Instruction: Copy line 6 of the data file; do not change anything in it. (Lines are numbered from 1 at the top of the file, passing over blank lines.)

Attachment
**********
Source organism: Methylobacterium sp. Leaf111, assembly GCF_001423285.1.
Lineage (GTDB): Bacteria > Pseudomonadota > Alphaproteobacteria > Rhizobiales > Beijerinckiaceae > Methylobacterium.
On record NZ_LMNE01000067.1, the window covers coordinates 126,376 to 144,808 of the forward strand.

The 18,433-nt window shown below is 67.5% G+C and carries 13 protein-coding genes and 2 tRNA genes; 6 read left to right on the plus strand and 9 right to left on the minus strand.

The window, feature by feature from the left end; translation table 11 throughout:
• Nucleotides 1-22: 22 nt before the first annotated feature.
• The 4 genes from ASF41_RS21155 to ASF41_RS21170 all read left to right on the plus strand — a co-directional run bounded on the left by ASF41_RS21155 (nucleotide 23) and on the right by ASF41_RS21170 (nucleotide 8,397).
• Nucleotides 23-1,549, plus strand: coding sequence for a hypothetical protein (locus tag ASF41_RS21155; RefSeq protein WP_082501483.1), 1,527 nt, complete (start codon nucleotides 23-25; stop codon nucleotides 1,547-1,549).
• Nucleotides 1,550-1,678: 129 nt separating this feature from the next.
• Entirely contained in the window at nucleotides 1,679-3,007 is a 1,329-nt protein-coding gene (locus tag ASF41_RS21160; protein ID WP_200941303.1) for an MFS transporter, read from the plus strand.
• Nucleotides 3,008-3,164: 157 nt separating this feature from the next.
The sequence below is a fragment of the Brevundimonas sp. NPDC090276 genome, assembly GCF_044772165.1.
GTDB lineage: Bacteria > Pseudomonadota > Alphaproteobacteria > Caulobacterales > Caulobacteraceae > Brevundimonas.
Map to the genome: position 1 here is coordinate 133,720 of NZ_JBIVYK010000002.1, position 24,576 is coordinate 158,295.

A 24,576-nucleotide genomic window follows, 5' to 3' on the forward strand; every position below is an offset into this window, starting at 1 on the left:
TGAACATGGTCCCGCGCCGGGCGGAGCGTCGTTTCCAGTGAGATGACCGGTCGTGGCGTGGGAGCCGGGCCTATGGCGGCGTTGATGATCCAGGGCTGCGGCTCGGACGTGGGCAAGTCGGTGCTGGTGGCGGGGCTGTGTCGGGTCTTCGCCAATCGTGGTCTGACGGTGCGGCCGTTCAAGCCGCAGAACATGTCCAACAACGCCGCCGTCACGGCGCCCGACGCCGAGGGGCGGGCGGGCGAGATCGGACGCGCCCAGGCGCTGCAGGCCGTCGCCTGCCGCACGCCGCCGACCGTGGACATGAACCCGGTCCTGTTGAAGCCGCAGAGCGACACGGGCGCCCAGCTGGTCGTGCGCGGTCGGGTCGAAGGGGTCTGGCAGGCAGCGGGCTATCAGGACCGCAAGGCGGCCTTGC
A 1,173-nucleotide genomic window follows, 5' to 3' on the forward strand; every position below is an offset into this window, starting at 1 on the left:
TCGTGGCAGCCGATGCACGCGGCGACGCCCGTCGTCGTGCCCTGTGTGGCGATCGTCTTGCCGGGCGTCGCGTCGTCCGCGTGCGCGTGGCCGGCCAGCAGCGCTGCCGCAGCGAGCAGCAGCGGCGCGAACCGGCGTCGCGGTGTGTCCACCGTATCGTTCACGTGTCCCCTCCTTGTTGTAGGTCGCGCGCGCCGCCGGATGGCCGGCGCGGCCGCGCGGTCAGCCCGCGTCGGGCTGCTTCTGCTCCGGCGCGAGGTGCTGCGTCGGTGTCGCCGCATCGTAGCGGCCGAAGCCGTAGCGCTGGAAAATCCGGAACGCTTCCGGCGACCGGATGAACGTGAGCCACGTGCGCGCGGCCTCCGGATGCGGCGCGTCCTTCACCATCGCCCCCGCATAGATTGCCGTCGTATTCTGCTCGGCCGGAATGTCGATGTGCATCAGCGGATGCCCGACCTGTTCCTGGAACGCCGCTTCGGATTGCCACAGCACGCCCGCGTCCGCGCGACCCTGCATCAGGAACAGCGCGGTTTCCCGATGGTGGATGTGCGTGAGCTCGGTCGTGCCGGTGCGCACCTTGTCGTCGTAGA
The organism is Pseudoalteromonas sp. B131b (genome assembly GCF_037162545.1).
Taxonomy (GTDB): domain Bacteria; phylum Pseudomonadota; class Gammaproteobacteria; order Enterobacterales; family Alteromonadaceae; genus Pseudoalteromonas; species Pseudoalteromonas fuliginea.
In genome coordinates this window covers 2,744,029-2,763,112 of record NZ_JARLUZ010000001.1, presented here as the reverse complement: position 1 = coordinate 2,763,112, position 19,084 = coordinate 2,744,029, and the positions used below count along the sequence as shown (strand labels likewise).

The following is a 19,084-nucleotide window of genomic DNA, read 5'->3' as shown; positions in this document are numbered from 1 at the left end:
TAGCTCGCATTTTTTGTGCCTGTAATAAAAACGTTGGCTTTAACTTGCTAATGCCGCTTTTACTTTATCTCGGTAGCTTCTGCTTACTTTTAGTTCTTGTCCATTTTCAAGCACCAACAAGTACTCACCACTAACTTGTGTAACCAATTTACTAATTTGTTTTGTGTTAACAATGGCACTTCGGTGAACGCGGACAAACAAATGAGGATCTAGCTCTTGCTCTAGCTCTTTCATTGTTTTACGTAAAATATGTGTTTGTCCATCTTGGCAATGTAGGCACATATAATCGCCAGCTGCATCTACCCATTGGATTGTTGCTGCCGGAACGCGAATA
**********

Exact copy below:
• Nucleotides 1-22: 22 nt before the first annotated feature.